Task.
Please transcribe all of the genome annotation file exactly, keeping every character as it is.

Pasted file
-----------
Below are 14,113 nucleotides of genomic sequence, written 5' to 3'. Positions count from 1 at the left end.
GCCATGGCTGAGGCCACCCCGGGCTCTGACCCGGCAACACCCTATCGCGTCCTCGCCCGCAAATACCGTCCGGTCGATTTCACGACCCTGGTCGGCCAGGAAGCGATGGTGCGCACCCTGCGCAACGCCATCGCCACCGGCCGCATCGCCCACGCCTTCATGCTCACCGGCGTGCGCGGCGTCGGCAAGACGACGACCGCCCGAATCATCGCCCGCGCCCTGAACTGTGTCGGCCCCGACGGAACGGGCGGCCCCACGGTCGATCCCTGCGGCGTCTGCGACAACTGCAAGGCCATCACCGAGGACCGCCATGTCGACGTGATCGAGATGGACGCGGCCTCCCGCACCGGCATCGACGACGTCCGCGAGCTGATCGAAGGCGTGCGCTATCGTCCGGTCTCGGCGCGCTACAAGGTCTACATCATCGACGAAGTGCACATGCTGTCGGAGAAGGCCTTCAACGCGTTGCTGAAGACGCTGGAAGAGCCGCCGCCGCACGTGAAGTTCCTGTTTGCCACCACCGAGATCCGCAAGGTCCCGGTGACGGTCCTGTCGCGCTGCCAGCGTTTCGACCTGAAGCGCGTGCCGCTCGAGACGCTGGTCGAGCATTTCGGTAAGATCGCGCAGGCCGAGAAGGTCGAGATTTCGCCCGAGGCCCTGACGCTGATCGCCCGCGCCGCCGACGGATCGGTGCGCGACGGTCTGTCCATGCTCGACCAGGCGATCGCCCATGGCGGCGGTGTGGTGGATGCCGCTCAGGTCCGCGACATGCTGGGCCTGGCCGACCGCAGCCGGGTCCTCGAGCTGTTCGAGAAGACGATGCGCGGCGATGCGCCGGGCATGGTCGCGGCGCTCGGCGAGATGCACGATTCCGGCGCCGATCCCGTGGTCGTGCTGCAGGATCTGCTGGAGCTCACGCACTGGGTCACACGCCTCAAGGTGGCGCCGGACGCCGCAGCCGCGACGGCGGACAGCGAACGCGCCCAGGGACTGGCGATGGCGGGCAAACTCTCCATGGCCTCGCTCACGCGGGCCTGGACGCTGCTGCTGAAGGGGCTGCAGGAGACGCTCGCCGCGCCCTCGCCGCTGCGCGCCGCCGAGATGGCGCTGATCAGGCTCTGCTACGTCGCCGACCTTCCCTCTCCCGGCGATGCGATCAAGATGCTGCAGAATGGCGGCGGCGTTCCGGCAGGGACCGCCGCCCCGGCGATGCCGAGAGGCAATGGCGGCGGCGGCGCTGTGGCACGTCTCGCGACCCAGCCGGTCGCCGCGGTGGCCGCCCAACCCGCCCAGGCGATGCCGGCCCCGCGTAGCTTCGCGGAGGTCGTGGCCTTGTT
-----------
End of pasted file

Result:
Below are 14,113 nucleotides of genomic sequence, written 5' to 3'. Positions count from 1 at the left end.
GCCATGGCTGAGGCCACCCCGGGCTCTGACCCGGCAACACCCTATCGCGTCCTCGCCCGCAAATACCGTCCGGTCGATTTCACGACCCTGGTCGGCCAGGAAGCGATGGTGCGCACCCTGCGCAACGCCATCGCCACCGGCCGCATCGCCCACGCCTTCATGCTCACCGGCGTGCGCGGCGTCGGCAAGACGACGACCGCCCGAATCATCGCCCGCGCCCTGAACTGTGTCGGCCCCGACGGAACGGGCGGCCCCACGGTCGATCCCTGCGGCGTCTGCGACAACTGCAAGGCCATCACCGAGGACCGCCATGTCGACGTGATCGAGATGGACGCGGCCTCCCGCACCGGCATCGACGACGTCCGCGAGCTGATCGAAGGCGTGCGCTATCGTCCGGTCTCGGCGCGCTACAAGGTCTACATCATCGACGAAGTGCACATGCTGTCGGAGAAGGCCTTCAACGCGTTGCTGAAGACGCTGGAAGAGCCGCCGCCGCACGTGAAGTTCCTGTTTGCCACCACCGAGATCCGCAAGGTCCCGGTGACGGTCCTGTCGCGCTGCCAGCGTTTCGACCTGAAGCGCGTGCCGCTCGAGACGCTGGTCGAGCATTTCGGTAAGATCGCGCAGGCCGAGAAGGTCGAGATTTCGCCCGAGGCCCTGACGCTGATCGCCCGCGCCGCCGACGGATCGGTGCGCGACGGTCTGTCCATGCTCGACCAGGCGATCGCCCATGGCGGCGGTGTGGTGGATGCCGCTCAGGTCCGCGACATGCTGGGCCTGGCCGACCGCAGCCGGGTCCTCGAGCTGTTCGAGAAGACGATGCGCGGCGATGCGCCGGGCATGGTCGCGGCGCTCGGCGAGATGCACGATTCCGGCGCCGATCCCGTGGTCGTGCTGCAGGATCTGCTGGAGCTCACGCACTGGGTCACACGCCTCAAGGTGGCGCCGGACGCCGCAGCCGCGACGGCGGACAGCGAACGCGCCCAGGGACTGGCGATGGCGGGCAAACTCTCCATGGCCTCGCTCACGCGGGCCTGGACGCTGCTGCTGAAGGGGCTGCAGGAGACGCTCGCCGCGCCCTCGCCGCTGCGCGCCGCCGAGATGGCGCTGATCAGGCTCTGCTACGTCGCCGACCTTCCCTCTCCCGGCGATGCGATCAAGATGCTGCAGAATGGCGGCGGCGTTCCGGCAGGGACCGCCGCCCCGGCGATGCCGAGAGGCAATGGCGGCGGCGGCGCTGTGGCACGTCTCGCGACCCAGCCGGTCGCCGCGGTGGCCGCCCAACCCGCCCAGGCGATGCCGGCCCCGCGTAGCTTCGCGGAGGTCGTGGCCTTGTT